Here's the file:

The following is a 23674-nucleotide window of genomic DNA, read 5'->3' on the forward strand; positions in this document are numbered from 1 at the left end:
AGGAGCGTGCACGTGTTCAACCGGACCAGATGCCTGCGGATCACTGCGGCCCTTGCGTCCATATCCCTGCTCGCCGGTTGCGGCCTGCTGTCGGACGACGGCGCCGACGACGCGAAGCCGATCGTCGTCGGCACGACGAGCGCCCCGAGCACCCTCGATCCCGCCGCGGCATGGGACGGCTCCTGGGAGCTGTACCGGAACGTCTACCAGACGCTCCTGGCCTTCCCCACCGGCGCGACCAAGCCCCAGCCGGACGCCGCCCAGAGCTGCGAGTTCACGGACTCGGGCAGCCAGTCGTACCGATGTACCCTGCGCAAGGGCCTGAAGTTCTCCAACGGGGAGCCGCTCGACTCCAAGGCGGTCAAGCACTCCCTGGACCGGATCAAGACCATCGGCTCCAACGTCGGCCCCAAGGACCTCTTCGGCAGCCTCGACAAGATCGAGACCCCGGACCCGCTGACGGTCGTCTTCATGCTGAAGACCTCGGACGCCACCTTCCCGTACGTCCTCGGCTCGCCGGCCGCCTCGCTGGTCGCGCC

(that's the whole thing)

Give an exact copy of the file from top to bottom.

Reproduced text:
The following is a 23674-nucleotide window of genomic DNA, read 5'->3' on the forward strand; positions in this document are numbered from 1 at the left end:
AGGAGCGTGCACGTGTTCAACCGGACCAGATGCCTGCGGATCACTGCGGCCCTTGCGTCCATATCCCTGCTCGCCGGTTGCGGCCTGCTGTCGGACGACGGCGCCGACGACGCGAAGCCGATCGTCGTCGGCACGACGAGCGCCCCGAGCACCCTCGATCCCGCCGCGGCATGGGACGGCTCCTGGGAGCTGTACCGGAACGTCTACCAGACGCTCCTGGCCTTCCCCACCGGCGCGACCAAGCCCCAGCCGGACGCCGCCCAGAGCTGCGAGTTCACGGACTCGGGCAGCCAGTCGTACCGATGTACCCTGCGCAAGGGCCTGAAGTTCTCCAACGGGGAGCCGCTCGACTCCAAGGCGGTCAAGCACTCCCTGGACCGGATCAAGACCATCGGCTCCAACGTCGGCCCCAAGGACCTCTTCGGCAGCCTCGACAAGATCGAGACCCCGGACCCGCTGACGGTCGTCTTCATGCTGAAGACCTCGGACGCCACCTTCCCGTACGTCCTCGGCTCGCCGGCCGCCTCGCTGGTCGCGCC